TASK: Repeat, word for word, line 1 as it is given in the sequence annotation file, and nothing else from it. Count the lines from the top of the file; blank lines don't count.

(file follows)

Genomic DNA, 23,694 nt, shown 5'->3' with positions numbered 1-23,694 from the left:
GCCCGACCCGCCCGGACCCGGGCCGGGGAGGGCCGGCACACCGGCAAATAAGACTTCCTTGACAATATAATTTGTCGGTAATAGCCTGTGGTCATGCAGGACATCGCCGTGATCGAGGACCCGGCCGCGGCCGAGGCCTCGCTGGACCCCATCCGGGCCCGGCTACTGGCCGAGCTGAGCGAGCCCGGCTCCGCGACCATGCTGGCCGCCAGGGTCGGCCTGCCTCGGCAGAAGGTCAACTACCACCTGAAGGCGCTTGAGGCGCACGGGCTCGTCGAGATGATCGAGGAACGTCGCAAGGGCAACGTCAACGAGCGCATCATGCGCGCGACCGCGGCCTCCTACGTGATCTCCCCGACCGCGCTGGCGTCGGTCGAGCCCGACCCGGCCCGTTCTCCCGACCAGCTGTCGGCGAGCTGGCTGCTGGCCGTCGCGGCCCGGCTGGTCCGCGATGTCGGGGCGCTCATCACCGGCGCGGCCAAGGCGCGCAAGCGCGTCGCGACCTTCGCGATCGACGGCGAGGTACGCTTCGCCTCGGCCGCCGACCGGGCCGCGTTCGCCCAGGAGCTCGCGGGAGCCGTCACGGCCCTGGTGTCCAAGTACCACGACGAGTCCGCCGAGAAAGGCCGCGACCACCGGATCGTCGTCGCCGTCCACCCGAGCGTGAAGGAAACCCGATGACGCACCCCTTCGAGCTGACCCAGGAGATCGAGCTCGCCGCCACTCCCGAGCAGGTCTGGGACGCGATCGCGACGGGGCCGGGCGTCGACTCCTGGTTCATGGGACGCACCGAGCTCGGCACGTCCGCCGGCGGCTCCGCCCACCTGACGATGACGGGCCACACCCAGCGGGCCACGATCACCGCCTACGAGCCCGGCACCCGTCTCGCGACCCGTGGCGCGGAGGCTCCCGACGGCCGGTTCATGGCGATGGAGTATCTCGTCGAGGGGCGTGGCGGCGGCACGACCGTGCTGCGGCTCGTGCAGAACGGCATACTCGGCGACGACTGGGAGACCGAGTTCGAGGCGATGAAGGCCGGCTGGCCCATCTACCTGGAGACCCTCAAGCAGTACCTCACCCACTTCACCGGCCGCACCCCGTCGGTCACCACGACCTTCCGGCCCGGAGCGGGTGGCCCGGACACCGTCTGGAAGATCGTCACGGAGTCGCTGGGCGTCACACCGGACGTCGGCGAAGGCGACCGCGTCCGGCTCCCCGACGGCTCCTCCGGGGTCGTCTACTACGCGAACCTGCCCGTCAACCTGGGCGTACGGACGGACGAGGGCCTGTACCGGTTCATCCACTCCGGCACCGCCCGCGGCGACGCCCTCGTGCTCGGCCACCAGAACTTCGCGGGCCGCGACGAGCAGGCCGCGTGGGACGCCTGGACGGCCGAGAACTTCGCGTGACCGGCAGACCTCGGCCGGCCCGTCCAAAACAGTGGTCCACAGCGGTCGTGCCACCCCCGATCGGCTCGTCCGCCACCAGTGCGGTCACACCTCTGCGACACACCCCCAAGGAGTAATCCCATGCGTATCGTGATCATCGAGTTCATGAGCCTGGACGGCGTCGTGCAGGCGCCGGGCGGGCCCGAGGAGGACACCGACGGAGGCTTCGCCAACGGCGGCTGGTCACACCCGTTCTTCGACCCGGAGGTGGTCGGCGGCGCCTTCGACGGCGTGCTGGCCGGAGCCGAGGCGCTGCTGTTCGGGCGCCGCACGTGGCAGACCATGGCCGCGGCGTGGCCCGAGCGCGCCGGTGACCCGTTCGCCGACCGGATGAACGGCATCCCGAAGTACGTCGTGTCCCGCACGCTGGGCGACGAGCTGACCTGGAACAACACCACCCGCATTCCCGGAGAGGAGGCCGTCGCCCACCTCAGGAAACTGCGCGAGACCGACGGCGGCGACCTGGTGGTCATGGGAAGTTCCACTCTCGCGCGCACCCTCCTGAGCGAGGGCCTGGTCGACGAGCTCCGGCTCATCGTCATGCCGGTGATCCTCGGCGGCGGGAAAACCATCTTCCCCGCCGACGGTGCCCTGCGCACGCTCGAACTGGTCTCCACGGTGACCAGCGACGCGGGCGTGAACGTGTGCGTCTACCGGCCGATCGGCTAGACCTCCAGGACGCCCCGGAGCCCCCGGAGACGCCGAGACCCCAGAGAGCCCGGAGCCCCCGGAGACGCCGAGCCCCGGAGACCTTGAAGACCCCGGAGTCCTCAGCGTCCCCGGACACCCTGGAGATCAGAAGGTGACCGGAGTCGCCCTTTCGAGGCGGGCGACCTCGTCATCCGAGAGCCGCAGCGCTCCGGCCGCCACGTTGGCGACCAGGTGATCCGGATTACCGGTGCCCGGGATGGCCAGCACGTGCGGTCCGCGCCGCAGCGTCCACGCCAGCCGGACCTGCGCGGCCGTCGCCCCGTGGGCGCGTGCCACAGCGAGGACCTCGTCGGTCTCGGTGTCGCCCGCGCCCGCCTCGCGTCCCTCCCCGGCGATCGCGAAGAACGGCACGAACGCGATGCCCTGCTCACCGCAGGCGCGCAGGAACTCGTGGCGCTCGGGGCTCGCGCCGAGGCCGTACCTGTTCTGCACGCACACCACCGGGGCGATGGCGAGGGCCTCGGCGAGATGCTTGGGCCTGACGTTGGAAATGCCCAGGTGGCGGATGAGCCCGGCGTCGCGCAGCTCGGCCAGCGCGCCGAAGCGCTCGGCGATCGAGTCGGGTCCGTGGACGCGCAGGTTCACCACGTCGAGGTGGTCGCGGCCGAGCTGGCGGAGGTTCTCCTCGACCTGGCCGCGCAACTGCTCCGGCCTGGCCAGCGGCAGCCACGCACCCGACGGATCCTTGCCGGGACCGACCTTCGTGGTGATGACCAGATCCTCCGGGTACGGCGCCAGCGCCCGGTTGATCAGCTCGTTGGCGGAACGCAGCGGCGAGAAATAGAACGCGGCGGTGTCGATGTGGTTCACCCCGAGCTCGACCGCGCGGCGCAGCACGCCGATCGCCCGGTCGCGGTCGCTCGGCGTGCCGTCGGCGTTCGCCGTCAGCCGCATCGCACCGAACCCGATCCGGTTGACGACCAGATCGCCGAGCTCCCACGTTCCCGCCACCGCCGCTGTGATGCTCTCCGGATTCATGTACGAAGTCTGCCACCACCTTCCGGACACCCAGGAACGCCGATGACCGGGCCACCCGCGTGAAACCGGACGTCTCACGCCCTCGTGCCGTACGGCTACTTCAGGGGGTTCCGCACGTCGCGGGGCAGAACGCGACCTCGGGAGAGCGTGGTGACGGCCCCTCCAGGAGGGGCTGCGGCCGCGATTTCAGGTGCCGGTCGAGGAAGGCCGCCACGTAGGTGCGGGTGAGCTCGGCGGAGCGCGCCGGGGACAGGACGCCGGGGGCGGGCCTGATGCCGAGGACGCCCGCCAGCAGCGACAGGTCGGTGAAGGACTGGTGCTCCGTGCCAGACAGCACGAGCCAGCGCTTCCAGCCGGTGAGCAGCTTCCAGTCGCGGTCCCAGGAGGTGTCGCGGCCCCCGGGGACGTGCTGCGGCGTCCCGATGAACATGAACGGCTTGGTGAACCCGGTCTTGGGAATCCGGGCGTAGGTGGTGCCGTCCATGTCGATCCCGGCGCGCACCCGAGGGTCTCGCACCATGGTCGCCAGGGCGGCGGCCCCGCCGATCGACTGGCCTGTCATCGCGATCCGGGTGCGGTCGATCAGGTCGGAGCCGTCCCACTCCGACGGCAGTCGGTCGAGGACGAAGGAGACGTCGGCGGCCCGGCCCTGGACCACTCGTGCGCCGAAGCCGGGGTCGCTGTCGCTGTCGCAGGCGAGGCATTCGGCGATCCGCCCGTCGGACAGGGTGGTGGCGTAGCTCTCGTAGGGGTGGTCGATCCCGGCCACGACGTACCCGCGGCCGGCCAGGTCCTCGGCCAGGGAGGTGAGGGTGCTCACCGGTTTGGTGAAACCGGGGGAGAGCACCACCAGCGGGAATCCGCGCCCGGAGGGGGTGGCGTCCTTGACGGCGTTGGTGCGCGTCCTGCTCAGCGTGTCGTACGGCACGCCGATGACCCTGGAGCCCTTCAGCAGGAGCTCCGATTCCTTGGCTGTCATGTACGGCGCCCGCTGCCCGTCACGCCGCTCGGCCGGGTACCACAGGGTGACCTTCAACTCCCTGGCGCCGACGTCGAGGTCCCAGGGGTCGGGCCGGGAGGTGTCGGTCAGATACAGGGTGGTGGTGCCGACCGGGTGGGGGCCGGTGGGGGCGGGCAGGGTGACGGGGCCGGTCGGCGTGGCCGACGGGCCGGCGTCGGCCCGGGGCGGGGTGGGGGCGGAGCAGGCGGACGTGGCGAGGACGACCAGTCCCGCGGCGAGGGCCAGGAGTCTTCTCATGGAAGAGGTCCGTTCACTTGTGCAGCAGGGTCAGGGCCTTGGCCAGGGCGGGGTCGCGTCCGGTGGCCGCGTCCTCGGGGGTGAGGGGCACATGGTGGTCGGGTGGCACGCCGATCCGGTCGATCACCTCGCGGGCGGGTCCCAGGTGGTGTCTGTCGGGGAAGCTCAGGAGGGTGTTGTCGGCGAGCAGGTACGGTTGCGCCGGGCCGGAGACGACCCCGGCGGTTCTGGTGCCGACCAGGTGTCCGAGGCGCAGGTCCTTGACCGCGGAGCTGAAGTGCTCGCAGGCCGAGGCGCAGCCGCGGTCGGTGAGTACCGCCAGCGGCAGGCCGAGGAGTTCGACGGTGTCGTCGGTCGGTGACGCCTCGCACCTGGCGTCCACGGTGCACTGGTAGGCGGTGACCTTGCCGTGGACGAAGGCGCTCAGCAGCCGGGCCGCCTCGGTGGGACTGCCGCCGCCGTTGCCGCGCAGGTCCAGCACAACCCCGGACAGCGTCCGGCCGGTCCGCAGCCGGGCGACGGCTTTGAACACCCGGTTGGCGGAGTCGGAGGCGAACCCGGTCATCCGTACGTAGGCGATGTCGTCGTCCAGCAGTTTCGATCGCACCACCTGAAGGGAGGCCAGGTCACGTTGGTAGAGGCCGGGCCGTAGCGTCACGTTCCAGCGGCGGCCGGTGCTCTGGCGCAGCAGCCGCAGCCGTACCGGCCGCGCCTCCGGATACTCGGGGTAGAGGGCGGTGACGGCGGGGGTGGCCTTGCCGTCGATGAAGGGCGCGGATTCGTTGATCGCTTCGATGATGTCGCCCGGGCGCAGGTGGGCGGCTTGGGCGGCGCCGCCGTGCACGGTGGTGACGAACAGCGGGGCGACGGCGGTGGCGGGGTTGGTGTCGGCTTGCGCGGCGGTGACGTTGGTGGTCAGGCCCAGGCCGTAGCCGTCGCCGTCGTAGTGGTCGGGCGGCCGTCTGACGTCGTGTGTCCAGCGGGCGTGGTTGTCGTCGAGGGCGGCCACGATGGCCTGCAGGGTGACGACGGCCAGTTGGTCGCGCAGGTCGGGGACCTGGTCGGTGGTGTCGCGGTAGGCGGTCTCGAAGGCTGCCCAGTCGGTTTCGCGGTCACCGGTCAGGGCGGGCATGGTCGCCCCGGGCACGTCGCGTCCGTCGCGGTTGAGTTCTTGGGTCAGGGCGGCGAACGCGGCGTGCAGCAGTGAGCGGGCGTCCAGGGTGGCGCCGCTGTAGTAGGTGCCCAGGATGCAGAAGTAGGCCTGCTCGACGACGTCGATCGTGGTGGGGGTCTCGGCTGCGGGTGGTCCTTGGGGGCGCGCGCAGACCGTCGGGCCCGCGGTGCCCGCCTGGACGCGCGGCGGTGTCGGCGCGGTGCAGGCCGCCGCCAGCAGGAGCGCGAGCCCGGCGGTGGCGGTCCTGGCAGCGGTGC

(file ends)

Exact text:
Genomic DNA, 23,694 nt, shown 5'->3' with positions numbered 1-23,694 from the left: